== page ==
WASHINGTON, D.C. -- With four seconds left, an undefeated season and hope for the first NCAA football playoff berth in his school's 149-year-old history hung in the balance last Saturday. And so, well, look -- you'll just have to forgive Chuck Goldstein, coach at Gallaudet University, the nation's only college for the deaf and hard of hearing, for not even trying to explain his way out of this as we sit in his office, rewinding the game video.
That is definitely him at the bottom of the screen running full speed down the sideline as if he'd lost his fool head.
And all because running back Ryan Bonheyo had just picked up a blocked field-goal attempt on a perfect hop that settled right in his belly and was now sprinting 79 yards to score a touchdown with no time left on the clock and give Gallaudet an astonishing 40-34 win over Becker (Mass.) College.
"When we blocked it I said, 'Are you kidding me?' " Goldstein says with a laugh.
"It happened so fast, I was asking, 'Is this real?' " Gallaudet athletic director Michael Weinstock recalled this week.
Adham Talaat, Gallaudet's soft-spoken 6-foot-6, 292-pound defensive end, who already has been visited this season by 20 NFL scouts, says, "I was one of the jumpers on the block attempt. I just remember I didn't see the ball go through the uprights. Then I saw everyone running the other way."
Gallaudet has its first potential NFL draft pick on campus now, too?
The rise of Gallaudet's program is an amazing story. Better yet, it's peopled by a cast of characters who leave you happily reminded that college football isn't just about the soul-wearying payola scandals, galling excesses and petty nonsense that siphon off so much attention at the very top of the sport.
College football is also about places like this tiny school of 1,117 undergrads that sits just off Florida Avenue in the District of Columbia, and the sense of excitement and community that sports can create. When Goldstein talks at times about the "Gallaudet Way," it seems what he's really referring to is refusing to let making do with less become a reason for settling for too little. Or, worse, not demanding the most of yourself.
Football at Gallaudet returned to NCAA status in 2007 after 12 years as a club team. Overall, the 118-year-old program's winning percentage is a dispiriting .337; before now, its main claim to fame was that one of its early coaches invented the on-field huddle. Yet the Bison are now 8-0 and could clinch their first Eastern Collegiate Football Conference title, as well as that first-ever Division III playoff berth, if they can beat 2-6 Anna Maria (Mass.) College at home Saturday, or SUNY-Maritime on the road Nov. 16.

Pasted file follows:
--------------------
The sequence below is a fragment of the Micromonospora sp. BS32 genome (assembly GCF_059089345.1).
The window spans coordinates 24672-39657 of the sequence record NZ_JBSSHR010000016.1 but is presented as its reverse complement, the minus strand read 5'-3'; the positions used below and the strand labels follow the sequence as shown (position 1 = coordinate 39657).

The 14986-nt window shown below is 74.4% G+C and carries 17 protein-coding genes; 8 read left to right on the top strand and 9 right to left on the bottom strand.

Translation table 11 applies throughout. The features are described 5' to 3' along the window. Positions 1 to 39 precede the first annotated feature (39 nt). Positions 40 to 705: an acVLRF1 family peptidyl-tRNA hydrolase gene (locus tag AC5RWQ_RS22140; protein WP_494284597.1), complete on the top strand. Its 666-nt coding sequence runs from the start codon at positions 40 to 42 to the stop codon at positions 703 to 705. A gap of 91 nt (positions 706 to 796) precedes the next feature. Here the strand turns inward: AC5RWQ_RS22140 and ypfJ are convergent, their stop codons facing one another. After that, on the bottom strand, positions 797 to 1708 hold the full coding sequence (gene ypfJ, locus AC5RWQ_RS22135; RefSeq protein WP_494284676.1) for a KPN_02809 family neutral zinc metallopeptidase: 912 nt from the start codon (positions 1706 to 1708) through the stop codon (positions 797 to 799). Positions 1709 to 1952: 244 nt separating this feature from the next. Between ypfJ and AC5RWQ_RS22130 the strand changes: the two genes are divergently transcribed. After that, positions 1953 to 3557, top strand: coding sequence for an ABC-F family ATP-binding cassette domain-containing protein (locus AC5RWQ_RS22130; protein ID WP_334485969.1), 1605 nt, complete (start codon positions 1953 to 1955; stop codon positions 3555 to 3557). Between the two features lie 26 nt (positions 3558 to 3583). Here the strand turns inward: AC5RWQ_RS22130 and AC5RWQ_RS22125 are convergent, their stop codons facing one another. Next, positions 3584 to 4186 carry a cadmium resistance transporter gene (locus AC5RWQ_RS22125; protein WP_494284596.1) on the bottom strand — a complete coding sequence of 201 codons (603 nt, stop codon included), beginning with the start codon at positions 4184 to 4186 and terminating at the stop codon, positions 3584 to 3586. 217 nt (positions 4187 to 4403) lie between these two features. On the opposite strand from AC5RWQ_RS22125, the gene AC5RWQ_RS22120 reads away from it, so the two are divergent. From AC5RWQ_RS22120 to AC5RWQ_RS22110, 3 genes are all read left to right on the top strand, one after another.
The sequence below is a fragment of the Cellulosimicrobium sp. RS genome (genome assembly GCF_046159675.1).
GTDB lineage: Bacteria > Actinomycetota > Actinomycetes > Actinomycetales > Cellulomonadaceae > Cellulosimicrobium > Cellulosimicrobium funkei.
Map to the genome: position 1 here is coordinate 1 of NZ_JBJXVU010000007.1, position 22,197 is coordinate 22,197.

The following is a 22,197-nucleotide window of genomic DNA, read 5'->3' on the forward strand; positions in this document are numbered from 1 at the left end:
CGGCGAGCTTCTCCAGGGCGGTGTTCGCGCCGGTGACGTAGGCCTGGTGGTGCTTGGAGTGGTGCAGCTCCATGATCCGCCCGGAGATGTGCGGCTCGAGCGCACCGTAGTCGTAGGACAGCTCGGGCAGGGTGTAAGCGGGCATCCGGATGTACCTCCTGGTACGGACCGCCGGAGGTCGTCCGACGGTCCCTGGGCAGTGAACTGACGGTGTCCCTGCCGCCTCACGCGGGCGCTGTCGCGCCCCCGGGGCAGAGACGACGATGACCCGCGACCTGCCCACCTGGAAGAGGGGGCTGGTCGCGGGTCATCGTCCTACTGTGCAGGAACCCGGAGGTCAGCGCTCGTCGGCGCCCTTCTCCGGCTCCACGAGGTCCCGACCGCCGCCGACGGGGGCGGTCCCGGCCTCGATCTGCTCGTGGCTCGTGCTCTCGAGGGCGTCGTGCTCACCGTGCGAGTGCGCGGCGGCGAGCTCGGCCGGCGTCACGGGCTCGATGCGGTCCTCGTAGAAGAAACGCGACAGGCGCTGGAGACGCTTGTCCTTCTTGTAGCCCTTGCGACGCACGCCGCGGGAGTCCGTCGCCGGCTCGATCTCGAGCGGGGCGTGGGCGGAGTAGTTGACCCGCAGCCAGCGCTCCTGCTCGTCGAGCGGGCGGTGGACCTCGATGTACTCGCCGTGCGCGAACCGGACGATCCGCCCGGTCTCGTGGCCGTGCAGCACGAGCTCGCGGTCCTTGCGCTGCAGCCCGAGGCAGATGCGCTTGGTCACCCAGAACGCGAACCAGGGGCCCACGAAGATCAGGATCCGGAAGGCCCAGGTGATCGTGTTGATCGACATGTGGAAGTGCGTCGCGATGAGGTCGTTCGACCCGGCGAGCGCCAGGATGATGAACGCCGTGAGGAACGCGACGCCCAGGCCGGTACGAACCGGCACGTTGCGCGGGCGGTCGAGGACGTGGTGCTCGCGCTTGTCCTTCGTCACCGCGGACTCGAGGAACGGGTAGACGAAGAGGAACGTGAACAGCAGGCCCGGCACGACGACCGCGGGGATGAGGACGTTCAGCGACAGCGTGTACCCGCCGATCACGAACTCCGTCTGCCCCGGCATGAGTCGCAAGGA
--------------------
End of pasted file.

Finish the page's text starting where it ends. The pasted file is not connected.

If the Bison can finish the job, they'll also gather as a team next Sunday to watch the NCAA playoff selection show on ESPNU to see who in the 32-team Division III field would be their first opponent.
Already, the campus is alive with anticipation. "Students come up to us all the time now and ask, 'Are you ready?' " Talaat says, and Goldstein jokes, "We're actually good enough to have pep rallies now." Pictures of the postgame celebration ritual that Goldstein started two seasons ago -- "We win, we dance" -- can be found on Instagram and Facebook. And yet, when asked if last week's magical win sparked talk that this is a team of "destiny," Gallaudet senior fullback Mike Hantge, a team co-captain, says, "I do think there is a bigger force [this season]. But I think it's just all the hard work we've put in."
Nobody can say it's been easy for Gallaudet.
Even now, the program's budget is only $131,000 (excluding coaches' salaries), and Goldstein's nine-member staff includes two graduate assistants and three part-time coaches -- a firefighter who handles the defensive line, a census bureau worker who coaches the wide receivers, and a city government human resources staff assistant who directs the defensive backs. Gallaudet's roster has only 54 players, though some of the Bison's opponents carry 120 or more.
But Hantge insists even that shortfall creates a strength.
"Here, it's not like you approach a teammate and go, 'High-five. You just scored a touchdown, and I, um…really don't know a thing about you,' " Hantge says with a laugh. "This team is very close-knit. And we all realize when you play for Gallaudet, you're playing for the deaf community across the country."
As is the case with all NCAA Division III schools, Gallaudet does not hand out athletic scholarships; players pay the $20,000 to $30,000 in annual tuition, books and fees.
The Bison also travel to all of their road games by bus, sometimes departing campus at midnight Friday and driving all night, then holding a pregame walkthrough in their hotel parking lot Saturday before catching a pregame nap (well, try to, anyway). The longest trip they make is 13 hours or so to play in Maine.
Attracting and retaining players has been a problem for Gallaudet because of rigors like that, the program's losing record, and the fact the school's athletic facilities badly needed updating. But that was before Weinstock, Gallaudet's big-dreaming, loquacious AD, took the job six years ago with what he calls "my long list" -- his catchall phrase for his constantly evolving array of ambitious goals. Among the first things Weinstock did was gain administrative support to make his coaches' salaries competitive, and upgrade everything from the weight room to the locker rooms to playing fields.